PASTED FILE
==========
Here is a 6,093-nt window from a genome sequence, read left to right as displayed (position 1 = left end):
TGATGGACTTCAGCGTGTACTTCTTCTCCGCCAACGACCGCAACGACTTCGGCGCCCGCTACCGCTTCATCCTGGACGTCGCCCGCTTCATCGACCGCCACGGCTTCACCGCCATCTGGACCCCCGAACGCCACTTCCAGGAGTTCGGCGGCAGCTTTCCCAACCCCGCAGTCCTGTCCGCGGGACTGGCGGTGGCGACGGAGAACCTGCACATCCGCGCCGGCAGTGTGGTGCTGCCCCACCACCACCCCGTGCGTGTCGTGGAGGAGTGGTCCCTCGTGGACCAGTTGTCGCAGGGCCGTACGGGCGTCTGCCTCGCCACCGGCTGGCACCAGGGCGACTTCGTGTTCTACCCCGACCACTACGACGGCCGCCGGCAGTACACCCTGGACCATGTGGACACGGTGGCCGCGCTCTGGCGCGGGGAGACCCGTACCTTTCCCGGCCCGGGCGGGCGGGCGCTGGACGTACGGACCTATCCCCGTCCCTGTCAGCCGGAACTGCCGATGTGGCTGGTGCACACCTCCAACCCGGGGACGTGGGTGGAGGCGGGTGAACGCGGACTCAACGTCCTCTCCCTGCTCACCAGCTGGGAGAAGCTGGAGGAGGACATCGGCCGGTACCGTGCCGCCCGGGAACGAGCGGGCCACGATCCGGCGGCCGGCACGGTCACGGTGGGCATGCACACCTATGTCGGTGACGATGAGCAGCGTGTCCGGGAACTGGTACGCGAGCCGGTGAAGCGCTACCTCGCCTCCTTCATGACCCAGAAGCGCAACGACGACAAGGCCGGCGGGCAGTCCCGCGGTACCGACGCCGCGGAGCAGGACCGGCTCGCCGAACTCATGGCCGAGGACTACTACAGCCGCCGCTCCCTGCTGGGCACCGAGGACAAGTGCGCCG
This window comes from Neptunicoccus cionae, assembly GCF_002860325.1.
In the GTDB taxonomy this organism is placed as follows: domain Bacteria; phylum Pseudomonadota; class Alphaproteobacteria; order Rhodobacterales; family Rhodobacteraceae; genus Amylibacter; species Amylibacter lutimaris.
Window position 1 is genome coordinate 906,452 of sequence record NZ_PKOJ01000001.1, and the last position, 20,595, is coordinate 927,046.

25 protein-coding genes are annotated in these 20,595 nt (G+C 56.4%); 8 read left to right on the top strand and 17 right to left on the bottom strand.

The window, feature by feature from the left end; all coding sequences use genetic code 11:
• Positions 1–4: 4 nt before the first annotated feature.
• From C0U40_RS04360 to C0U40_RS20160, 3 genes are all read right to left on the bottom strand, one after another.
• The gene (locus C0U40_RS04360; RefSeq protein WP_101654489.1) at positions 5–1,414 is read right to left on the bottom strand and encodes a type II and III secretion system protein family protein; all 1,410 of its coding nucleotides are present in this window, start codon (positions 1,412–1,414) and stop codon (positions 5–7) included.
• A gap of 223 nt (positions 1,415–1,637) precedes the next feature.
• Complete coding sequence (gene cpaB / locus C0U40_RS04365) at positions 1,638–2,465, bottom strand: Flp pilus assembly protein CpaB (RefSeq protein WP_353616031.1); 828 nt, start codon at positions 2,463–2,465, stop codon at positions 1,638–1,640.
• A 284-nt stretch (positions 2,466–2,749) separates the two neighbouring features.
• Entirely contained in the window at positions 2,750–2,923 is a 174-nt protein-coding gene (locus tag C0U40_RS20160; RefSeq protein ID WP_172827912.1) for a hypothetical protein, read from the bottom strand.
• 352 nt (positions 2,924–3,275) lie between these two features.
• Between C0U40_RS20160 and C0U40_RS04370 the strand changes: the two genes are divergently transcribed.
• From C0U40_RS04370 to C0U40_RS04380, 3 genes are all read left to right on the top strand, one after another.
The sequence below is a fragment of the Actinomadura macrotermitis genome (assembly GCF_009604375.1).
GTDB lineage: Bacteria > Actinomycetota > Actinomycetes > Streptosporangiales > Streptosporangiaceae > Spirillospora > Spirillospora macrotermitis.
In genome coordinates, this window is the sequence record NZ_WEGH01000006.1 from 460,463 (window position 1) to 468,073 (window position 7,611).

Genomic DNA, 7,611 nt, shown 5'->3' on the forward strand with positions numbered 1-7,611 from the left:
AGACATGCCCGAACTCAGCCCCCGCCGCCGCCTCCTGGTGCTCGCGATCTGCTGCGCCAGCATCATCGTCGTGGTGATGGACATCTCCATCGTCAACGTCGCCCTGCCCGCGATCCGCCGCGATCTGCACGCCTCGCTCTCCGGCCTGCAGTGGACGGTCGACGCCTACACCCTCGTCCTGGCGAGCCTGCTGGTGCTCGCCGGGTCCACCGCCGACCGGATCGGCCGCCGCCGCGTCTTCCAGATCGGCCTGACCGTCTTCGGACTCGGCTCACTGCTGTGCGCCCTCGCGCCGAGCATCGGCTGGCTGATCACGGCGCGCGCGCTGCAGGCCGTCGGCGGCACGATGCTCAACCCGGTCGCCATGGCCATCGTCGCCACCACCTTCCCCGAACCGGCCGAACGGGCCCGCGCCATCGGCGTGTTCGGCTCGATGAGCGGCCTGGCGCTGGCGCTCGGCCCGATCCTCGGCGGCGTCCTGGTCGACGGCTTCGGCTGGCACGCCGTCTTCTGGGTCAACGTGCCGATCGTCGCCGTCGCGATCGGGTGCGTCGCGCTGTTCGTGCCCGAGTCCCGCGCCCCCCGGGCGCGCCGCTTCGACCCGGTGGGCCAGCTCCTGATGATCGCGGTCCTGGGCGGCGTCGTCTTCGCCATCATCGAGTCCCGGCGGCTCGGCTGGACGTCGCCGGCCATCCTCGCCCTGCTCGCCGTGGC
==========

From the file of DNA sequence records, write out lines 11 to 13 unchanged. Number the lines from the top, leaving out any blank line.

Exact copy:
• A gap of 223 nt (positions 1,415–1,637) precedes the next feature.
• Complete coding sequence (gene cpaB / locus C0U40_RS04365) at positions 1,638–2,465, bottom strand: Flp pilus assembly protein CpaB (RefSeq protein WP_353616031.1); 828 nt, start codon at positions 2,463–2,465, stop codon at positions 1,638–1,640.
• A 284-nt stretch (positions 2,466–2,749) separates the two neighbouring features.